The US Department of Labor ordered a North Carolina restaurant to pay workers who were paid in chicken meals instead of money.
The restaurant sparked criticism after it posted a now- deleted message on its public Facebook page in July that appeared to ask people to work for food instead of money
We are looking for people to help out with our new Express. The post said that they would earn 5 free hours per shift. Please let us know about the details.
The post was deleted by the afternoon of the 27th.
The company previously said that it did not endorse the program and did not respond to Insider's request for comment.
Most restaurants are individually owned and operated, and it was a program at an individual restaurant, according to a Chick-Fil-A spokesman. Insider didn't get a response from the franchise owner about the most recent fine or the July incident.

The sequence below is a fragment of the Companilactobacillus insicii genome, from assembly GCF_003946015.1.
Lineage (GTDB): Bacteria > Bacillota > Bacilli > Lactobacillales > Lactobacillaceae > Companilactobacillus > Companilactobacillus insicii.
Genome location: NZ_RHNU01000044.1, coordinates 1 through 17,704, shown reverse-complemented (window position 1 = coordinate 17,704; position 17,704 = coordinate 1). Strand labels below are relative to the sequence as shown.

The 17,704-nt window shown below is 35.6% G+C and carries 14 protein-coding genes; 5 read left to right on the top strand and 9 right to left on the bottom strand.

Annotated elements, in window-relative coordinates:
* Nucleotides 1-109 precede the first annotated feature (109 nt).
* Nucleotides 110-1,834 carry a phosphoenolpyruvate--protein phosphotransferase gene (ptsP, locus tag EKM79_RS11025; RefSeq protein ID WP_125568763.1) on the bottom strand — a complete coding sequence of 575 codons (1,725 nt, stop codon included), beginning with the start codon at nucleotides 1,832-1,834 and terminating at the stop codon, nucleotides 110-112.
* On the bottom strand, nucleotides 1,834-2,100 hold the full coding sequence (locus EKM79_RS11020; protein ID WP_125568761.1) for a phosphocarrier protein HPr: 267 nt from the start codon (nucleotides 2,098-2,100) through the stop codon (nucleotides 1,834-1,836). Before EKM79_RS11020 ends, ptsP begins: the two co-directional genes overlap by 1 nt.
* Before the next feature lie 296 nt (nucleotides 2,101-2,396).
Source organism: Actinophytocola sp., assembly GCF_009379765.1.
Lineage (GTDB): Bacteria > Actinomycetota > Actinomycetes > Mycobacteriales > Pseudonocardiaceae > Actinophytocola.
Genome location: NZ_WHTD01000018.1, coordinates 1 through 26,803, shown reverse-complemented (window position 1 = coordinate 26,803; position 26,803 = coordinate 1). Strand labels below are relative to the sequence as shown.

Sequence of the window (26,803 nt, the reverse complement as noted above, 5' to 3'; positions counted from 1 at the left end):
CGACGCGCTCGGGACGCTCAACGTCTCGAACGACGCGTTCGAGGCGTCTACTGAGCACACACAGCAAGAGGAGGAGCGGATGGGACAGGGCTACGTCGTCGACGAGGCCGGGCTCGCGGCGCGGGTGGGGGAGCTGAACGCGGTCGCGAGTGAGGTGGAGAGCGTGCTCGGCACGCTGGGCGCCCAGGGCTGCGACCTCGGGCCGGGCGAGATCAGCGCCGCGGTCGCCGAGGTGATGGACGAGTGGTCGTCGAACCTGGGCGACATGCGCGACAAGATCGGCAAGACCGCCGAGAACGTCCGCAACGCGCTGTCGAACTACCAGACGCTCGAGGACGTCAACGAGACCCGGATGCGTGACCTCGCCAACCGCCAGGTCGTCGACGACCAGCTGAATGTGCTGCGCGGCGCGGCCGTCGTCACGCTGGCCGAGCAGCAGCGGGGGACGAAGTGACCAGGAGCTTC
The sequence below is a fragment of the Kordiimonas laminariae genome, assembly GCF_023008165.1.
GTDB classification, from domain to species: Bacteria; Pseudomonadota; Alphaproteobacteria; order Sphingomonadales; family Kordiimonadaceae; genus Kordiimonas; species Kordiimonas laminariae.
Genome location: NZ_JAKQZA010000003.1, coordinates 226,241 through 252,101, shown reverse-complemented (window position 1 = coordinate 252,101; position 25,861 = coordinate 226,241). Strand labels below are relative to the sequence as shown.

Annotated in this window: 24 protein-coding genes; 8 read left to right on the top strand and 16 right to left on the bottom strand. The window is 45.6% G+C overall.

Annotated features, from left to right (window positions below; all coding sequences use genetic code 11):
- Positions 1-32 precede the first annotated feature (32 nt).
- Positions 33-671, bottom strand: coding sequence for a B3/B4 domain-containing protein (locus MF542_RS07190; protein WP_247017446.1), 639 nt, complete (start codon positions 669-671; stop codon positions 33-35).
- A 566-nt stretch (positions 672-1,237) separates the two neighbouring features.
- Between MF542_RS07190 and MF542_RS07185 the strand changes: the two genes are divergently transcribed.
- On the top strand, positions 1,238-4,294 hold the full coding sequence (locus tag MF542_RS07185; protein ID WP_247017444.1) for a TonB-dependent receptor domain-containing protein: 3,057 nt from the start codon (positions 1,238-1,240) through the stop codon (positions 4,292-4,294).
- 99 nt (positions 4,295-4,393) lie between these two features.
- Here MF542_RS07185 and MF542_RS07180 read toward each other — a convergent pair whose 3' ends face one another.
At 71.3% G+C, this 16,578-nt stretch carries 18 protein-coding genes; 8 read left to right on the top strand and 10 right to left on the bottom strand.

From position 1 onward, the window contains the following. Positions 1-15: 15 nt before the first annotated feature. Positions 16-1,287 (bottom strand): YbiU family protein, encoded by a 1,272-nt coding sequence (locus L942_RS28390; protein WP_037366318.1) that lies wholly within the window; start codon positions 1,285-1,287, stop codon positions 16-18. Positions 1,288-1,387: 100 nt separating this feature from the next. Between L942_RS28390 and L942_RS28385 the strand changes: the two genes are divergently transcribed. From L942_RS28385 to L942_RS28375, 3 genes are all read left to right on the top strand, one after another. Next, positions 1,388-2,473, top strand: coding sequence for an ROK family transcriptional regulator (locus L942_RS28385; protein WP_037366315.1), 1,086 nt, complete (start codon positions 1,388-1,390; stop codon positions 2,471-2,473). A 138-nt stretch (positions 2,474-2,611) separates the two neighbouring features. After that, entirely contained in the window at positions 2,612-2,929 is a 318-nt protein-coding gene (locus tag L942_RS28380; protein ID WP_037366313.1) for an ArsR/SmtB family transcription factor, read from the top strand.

The restaurant was ordered by the Labor Department to pay $235 in back wages to seven employees who worked at the restaurant. The Labor Department said it was a violation of the fair labor standards act to have the workers do it.
Wage and Hour Division Director Richard Blaylock said in a statement that employers are responsible to pay workers for all of the hours worked.
The restaurant in North Carolina owes $6,450 in civil penalties for child labor violations. The restaurant allowed three children to operate a trash compactor.
Teenagers have historically been used to staff fast-food locations. The Fair Labor Standards Act governs what jobs can be done and which hours can be worked by workers under 18.
The Department of Labor has pursued a number of child labor cases in fast food in recent months. In early December, a Pennsylvania McDonald's franchisee was fined over $60,000 for violations.
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